lundi 14 novembre 2011
'The Invisible Masters', Rachid Koraichi, 2008.
Courtesy of October Gallery, photo by Jonathan Greet
Algerian born Rachid Koraïchi has won the £25,000 Jameel Prize for a selection of embroidered cloth banners from a series entitled Les Maitres invisibles (The Invisible Masters), 2008. Martin Roth, Director of the V&A, Hasan Jameel and Ed Vaizey MP, presented Rachid Koraïchi with the prize at a ceremony at the V&A on Monday 12 September.
The Judges felt that Rachid’s work matches the aims of the Jameel Prize through its qualities of design and reliance on traditional craft. They particularly admired how he has made his great spiritual and intellectual lineage accessible to all through the graphic language he has created out of his artistic heritage.
Koraichi uses Arabic calligraphy, and symbols and ciphers from a range of other languages and cultures to explore the lives and legacies of the 14 great mystics of Islam. The work aims to show that the world of Islam, in contrast to contemporary perceptions of crisis and violence, has another side entirely, evident in the tolerant and sophisticated writings of great Muslim thinkers and poets such as Rumi and El Arabi. These ‘masters’, whose fame has spread even to the West, left an imprint on successive generations and their message is just as relevant today as when first written down.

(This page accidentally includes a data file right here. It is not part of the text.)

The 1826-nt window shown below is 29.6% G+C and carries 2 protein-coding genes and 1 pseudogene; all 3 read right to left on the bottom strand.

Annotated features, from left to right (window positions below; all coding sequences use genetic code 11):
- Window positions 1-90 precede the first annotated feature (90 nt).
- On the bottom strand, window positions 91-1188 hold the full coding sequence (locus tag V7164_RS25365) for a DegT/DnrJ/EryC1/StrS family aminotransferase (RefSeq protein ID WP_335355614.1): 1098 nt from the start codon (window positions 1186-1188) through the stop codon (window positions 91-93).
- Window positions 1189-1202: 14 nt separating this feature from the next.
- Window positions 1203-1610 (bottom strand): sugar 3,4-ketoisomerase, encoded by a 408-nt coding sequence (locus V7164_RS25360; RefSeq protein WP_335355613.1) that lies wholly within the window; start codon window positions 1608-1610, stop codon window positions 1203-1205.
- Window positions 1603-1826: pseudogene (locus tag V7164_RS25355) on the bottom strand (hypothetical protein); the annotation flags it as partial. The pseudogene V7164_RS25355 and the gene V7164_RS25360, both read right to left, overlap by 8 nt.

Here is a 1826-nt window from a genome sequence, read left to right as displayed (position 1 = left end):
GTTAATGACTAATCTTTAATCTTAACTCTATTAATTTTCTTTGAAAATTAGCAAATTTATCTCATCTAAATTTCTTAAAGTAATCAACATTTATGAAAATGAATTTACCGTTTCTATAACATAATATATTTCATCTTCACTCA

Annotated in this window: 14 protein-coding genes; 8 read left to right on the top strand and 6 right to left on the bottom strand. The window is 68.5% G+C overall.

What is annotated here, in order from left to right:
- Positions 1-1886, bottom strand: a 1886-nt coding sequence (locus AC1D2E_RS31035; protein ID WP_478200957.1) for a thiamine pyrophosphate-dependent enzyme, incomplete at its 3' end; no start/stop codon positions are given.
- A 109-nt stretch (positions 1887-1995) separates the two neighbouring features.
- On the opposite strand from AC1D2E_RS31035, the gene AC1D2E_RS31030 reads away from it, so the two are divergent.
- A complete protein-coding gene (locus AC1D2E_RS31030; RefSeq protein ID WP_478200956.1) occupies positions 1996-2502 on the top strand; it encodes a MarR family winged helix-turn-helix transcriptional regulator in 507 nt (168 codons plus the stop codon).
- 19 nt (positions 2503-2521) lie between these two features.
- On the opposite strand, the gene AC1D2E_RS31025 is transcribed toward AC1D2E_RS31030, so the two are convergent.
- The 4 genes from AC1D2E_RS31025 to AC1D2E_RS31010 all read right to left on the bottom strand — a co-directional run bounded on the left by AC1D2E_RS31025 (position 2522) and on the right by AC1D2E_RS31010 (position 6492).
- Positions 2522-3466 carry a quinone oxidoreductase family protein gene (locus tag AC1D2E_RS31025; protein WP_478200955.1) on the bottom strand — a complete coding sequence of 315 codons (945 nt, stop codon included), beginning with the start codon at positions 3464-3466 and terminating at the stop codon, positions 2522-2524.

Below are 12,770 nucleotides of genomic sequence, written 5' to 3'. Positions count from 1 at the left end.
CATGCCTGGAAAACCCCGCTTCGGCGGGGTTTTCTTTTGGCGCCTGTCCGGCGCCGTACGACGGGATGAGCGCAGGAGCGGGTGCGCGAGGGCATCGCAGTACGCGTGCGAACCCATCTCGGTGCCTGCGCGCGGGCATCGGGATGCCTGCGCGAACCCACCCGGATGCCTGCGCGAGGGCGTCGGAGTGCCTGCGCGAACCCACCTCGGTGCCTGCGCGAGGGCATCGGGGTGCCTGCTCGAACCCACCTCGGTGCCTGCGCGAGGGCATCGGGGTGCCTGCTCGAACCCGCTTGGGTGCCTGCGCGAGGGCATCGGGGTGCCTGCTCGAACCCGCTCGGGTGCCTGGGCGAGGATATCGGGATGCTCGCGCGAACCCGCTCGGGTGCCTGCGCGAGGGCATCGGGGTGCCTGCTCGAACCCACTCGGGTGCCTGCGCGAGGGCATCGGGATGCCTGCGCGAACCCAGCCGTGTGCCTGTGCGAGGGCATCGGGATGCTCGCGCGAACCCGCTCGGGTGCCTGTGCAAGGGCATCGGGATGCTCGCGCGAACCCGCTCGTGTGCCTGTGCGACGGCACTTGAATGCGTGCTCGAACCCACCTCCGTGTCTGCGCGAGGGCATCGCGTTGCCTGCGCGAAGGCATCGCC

Professor Martin Roth, chair of the judging panel and Director of the V&A, said “Rachid’s work stood out because his banners have a universal appeal. They work in the white space of a contemporary art gallery, but they also hold their own in historical settings – from Parisian palaces to simple Sufi shrines.”
The winner was decided by a panel of judges chaired by Professor Martin Roth, Director of the V&A. The judges were: Wassan Al-Khudhairi, Director, Mathaf: Arab Museum of Modern Art, Qatar; Navid Akhtar, Executive Director, Gazelle Media; Afruz Amighi, artist; and Dina Bakhoum, Conservation Programme Manager, The Aga Khan Trust for Culture, Egypt.
Rachid Koraïchi's winning entry features embroidered cloth banners from a series entitled 'Les Maitres invisibles' (The Invisible Masters, 2008). The series is a long-term project dealing with the lives and legacies of the fourteen great mystics of Islam. Koraïchi cites great Muslim thinkers and poets like Rumi and El Arabi to show the sophistication and tolerance of Islamic ideology and how relevant it is today.
He has consistently attempted to reconcile Islamic tradition and mysticism with the aim to revive and re-invent his countries' artistic legacy. Koraïchi puts huge value upon the craftsmen he works with as the keepers and messengers of the ‘know how’. His work is a tribute to his ancestors’ spirituality, craftsmanship and journey through history and his work draws on numerology and signs.